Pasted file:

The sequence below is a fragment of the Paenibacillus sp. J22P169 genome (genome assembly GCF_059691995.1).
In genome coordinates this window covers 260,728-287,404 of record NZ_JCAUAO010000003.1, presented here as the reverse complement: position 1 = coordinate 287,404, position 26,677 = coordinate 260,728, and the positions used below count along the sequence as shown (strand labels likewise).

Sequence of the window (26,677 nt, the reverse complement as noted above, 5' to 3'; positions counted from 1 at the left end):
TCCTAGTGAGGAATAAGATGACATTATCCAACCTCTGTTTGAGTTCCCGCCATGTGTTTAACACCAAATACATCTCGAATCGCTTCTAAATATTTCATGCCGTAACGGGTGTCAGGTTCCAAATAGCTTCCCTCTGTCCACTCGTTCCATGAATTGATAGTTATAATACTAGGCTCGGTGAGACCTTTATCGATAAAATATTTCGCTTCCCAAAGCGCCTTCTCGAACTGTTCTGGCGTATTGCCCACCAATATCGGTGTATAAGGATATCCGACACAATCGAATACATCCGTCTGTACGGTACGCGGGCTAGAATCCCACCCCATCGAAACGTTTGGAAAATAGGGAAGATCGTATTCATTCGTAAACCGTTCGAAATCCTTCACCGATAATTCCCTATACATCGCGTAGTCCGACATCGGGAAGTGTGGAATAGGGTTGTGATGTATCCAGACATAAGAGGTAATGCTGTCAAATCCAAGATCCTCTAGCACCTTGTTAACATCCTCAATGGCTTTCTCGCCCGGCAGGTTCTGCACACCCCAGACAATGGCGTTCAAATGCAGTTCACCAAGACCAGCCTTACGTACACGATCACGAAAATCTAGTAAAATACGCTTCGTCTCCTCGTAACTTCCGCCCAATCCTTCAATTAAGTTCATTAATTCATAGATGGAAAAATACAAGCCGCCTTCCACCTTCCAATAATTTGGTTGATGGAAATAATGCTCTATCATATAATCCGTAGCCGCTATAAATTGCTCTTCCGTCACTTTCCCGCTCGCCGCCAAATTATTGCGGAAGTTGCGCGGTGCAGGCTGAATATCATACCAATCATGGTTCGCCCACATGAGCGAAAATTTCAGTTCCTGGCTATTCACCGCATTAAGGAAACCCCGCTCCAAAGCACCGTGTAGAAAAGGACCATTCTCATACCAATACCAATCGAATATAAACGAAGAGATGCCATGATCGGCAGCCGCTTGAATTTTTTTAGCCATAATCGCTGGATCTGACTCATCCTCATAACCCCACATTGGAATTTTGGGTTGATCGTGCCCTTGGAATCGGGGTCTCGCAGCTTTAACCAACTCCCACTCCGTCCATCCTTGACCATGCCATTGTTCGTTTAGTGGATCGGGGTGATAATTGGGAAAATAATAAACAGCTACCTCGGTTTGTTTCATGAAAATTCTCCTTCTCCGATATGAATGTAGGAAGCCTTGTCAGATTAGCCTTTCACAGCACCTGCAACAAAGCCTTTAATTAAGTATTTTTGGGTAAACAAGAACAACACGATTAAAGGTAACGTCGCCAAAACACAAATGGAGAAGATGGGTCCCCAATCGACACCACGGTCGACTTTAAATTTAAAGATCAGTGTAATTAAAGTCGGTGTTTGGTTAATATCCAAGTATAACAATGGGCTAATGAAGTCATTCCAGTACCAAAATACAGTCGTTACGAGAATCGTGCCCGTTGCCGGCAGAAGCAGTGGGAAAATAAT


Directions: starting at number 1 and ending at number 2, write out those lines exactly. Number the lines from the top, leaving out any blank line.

The sequence below is a fragment of the Paenibacillus sp. J22P169 genome (genome assembly GCF_059691995.1).
In genome coordinates this window covers 260,728-287,404 of record NZ_JCAUAO010000003.1, presented here as the reverse complement: position 1 = coordinate 287,404, position 26,677 = coordinate 260,728, and the positions used below count along the sequence as shown (strand labels likewise).